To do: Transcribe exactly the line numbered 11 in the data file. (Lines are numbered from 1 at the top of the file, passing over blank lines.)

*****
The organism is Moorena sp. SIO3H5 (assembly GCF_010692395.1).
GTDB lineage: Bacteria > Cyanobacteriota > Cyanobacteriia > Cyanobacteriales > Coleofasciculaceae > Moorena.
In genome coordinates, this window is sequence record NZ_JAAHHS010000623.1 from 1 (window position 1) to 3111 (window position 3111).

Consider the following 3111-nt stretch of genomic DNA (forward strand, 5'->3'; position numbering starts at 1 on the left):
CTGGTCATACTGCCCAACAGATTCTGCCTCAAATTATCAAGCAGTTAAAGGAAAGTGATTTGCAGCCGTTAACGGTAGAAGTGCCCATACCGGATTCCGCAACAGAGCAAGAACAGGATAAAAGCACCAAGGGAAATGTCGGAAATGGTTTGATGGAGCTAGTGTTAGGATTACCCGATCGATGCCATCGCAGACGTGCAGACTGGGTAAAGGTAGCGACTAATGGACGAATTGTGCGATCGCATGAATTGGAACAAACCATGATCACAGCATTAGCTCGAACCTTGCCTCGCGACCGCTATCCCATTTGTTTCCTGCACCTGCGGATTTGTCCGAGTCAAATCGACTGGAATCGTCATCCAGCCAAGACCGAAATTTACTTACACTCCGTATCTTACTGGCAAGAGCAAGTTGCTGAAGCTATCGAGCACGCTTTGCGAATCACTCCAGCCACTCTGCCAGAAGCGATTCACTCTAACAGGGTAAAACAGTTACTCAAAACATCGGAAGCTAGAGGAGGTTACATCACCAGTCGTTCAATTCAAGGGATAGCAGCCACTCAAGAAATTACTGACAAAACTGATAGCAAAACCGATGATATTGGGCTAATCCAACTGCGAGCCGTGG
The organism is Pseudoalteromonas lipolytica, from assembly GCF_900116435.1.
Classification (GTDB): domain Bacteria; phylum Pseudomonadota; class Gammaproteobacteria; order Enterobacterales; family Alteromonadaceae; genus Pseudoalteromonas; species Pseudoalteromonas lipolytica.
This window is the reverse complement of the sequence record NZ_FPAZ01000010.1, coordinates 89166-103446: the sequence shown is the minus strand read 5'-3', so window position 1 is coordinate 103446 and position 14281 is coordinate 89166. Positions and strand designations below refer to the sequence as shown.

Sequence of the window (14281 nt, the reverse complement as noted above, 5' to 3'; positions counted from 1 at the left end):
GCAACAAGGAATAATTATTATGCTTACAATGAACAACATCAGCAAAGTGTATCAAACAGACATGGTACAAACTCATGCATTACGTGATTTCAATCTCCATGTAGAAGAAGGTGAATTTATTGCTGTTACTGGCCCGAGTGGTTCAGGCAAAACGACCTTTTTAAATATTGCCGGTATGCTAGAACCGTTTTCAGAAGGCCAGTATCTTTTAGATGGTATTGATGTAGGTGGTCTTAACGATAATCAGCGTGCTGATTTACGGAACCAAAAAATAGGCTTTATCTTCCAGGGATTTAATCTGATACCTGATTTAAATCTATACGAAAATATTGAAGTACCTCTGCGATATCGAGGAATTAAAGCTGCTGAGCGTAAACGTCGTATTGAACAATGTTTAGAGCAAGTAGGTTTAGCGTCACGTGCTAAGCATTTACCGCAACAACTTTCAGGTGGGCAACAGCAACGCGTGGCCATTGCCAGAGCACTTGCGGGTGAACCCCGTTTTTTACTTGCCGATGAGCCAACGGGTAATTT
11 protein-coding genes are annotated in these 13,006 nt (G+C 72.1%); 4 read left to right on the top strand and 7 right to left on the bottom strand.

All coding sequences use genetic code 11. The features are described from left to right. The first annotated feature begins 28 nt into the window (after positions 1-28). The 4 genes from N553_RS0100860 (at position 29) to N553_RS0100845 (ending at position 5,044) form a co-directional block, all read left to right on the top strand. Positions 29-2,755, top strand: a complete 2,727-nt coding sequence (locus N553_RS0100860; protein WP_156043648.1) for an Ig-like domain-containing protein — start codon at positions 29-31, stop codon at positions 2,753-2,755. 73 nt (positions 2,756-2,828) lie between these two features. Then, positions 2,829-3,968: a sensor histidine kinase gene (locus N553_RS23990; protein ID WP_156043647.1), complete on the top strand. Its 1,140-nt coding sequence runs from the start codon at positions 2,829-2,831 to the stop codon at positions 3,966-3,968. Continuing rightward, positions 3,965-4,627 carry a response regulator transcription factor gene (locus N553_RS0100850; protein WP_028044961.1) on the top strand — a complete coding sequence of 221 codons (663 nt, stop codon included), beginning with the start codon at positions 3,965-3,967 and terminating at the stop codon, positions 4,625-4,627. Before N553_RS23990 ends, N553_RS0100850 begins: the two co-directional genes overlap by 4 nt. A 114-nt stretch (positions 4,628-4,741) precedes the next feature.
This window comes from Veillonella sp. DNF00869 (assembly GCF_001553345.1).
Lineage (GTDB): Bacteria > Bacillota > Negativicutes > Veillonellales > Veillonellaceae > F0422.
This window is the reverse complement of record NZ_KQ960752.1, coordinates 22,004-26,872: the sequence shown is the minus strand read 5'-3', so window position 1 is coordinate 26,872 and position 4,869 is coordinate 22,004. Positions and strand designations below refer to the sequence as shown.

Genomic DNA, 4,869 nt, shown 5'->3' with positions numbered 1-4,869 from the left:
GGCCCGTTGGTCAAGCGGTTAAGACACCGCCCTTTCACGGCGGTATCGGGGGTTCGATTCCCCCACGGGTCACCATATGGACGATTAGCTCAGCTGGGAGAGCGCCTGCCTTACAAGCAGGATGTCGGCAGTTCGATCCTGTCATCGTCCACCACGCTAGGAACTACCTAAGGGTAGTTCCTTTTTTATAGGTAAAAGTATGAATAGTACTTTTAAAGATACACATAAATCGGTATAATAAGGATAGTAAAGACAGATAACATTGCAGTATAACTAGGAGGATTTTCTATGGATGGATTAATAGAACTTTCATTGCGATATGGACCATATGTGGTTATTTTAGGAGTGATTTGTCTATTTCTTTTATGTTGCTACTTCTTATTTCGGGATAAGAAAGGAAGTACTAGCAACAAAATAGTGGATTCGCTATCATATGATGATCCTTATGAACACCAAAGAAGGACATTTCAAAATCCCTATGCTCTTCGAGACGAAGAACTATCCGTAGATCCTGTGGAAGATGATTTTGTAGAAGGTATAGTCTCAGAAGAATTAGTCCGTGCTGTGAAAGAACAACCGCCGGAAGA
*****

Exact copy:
11 protein-coding genes are annotated in these 13,006 nt (G+C 72.1%); 4 read left to right on the top strand and 7 right to left on the bottom strand.